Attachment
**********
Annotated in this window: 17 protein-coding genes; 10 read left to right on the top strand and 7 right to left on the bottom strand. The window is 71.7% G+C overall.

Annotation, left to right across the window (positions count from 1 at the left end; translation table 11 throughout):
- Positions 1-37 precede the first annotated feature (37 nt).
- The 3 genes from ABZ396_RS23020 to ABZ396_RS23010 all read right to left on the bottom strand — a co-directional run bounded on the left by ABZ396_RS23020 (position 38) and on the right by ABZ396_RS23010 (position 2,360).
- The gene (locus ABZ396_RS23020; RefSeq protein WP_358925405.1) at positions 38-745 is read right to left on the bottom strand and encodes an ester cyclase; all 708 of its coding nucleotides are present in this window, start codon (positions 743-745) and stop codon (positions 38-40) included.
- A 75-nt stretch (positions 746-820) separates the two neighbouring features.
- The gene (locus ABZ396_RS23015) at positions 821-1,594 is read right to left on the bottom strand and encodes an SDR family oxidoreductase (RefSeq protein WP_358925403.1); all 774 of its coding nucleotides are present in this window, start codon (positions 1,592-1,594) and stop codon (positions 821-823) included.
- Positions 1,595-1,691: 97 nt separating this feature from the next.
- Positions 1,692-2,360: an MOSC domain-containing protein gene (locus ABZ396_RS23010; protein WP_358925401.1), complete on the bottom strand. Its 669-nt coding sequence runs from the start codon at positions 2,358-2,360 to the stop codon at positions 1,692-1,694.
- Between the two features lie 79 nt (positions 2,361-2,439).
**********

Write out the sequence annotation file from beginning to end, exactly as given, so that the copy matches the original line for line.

Annotated in this window: 17 protein-coding genes; 10 read left to right on the top strand and 7 right to left on the bottom strand. The window is 71.7% G+C overall.

Annotation, left to right across the window (positions count from 1 at the left end; translation table 11 throughout):
- Positions 1-37 precede the first annotated feature (37 nt).
- The 3 genes from ABZ396_RS23020 to ABZ396_RS23010 all read right to left on the bottom strand — a co-directional run bounded on the left by ABZ396_RS23020 (position 38) and on the right by ABZ396_RS23010 (position 2,360).
- The gene (locus ABZ396_RS23020; RefSeq protein WP_358925405.1) at positions 38-745 is read right to left on the bottom strand and encodes an ester cyclase; all 708 of its coding nucleotides are present in this window, start codon (positions 743-745) and stop codon (positions 38-40) included.
- A 75-nt stretch (positions 746-820) separates the two neighbouring features.
- The gene (locus ABZ396_RS23015) at positions 821-1,594 is read right to left on the bottom strand and encodes an SDR family oxidoreductase (RefSeq protein WP_358925403.1); all 774 of its coding nucleotides are present in this window, start codon (positions 1,592-1,594) and stop codon (positions 821-823) included.
- Positions 1,595-1,691: 97 nt separating this feature from the next.
- Positions 1,692-2,360: an MOSC domain-containing protein gene (locus ABZ396_RS23010; protein WP_358925401.1), complete on the bottom strand. Its 669-nt coding sequence runs from the start codon at positions 2,358-2,360 to the stop codon at positions 1,692-1,694.
- Between the two features lie 79 nt (positions 2,361-2,439).